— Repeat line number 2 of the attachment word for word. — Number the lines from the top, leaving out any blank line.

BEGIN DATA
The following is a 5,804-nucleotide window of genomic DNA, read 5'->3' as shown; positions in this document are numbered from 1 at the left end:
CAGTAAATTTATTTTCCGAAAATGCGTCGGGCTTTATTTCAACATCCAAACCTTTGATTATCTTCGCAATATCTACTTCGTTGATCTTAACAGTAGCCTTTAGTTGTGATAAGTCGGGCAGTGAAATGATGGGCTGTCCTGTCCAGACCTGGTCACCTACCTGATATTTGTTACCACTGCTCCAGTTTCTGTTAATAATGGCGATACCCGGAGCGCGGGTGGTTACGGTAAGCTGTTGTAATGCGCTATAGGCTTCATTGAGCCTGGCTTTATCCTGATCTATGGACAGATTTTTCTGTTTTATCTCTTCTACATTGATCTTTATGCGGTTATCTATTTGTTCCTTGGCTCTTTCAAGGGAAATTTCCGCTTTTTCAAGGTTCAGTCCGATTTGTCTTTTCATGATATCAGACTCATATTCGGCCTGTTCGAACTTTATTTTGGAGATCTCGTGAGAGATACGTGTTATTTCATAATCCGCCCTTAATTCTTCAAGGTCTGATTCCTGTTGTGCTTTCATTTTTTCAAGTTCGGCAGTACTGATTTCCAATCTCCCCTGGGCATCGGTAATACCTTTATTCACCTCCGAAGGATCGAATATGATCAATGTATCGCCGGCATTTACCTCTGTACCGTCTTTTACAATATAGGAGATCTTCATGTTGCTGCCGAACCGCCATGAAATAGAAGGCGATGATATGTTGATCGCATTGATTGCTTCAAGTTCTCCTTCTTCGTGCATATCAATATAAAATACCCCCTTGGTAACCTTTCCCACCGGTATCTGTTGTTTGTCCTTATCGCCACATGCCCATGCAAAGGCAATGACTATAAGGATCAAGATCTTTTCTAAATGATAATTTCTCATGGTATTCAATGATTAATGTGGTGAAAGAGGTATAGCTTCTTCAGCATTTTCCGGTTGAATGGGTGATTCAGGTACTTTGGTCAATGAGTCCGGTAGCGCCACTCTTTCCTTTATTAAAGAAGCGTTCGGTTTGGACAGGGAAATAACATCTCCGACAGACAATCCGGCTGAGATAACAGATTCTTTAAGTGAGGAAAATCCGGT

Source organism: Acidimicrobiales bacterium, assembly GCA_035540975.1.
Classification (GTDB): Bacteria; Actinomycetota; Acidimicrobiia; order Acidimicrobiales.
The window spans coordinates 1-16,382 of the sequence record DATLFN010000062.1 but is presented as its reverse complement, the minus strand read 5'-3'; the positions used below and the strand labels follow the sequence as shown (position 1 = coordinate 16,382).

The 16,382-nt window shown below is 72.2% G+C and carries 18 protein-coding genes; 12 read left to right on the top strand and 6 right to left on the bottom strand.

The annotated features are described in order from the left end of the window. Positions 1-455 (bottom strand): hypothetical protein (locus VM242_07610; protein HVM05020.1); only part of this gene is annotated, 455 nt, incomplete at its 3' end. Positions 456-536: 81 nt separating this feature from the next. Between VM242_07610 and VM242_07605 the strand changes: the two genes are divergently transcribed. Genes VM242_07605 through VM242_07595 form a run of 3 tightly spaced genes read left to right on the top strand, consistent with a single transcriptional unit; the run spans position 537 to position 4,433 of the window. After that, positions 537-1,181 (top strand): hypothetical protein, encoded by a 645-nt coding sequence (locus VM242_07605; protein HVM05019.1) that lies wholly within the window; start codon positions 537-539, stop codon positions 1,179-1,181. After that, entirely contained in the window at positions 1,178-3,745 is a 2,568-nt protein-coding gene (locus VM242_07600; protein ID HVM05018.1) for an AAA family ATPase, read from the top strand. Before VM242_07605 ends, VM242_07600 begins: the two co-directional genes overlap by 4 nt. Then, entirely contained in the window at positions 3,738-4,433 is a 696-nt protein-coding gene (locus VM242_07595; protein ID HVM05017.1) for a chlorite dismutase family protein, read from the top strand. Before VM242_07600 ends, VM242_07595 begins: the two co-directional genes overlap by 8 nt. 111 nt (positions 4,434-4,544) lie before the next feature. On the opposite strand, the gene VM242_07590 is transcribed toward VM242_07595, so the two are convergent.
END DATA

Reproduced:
CAGTAAATTTATTTTCCGAAAATGCGTCGGGCTTTATTTCAACATCCAAACCTTTGATTATCTTCGCAATATCTACTTCGTTGATCTTAACAGTAGCCTTTAGTTGTGATAAGTCGGGCAGTGAAATGATGGGCTGTCCTGTCCAGACCTGGTCACCTACCTGATATTTGTTACCACTGCTCCAGTTTCTGTTAATAATGGCGATACCCGGAGCGCGGGTGGTTACGGTAAGCTGTTGTAATGCGCTATAGGCTTCATTGAGCCTGGCTTTATCCTGATCTATGGACAGATTTTTCTGTTTTATCTCTTCTACATTGATCTTTATGCGGTTATCTATTTGTTCCTTGGCTCTTTCAAGGGAAATTTCCGCTTTTTCAAGGTTCAGTCCGATTTGTCTTTTCATGATATCAGACTCATATTCGGCCTGTTCGAACTTTATTTTGGAGATCTCGTGAGAGATACGTGTTATTTCATAATCCGCCCTTAATTCTTCAAGGTCTGATTCCTGTTGTGCTTTCATTTTTTCAAGTTCGGCAGTACTGATTTCCAATCTCCCCTGGGCATCGGTAATACCTTTATTCACCTCCGAAGGATCGAATATGATCAATGTATCGCCGGCATTTACCTCTGTACCGTCTTTTACAATATAGGAGATCTTCATGTTGCTGCCGAACCGCCATGAAATAGAAGGCGATGATATGTTGATCGCATTGATTGCTTCAAGTTCTCCTTCTTCGTGCATATCAATATAAAATACCCCCTTGGTAACCTTTCCCACCGGTATCTGTTGTTTGTCCTTATCGCCACATGCCCATGCAAAGGCAATGACTATAAGGATCAAGATCTTTTCTAAATGATAATTTCTCATGGTATTCAATGATTAATGTGGTGAAAGAGGTATAGCTTCTTCAGCATTTTCCGGTTGAATGGGTGATTCAGGTACTTTGGTCAATGAGTCCGGTAGCGCCACTCTTTCCTTTATTAAAGAAGCGTTCGGTTTGGACAGGGAAATAACATCTCCGACAGACAATCCGGCTGAGATAACAGATTCTTTAAGTGAGGAAAATCCGGT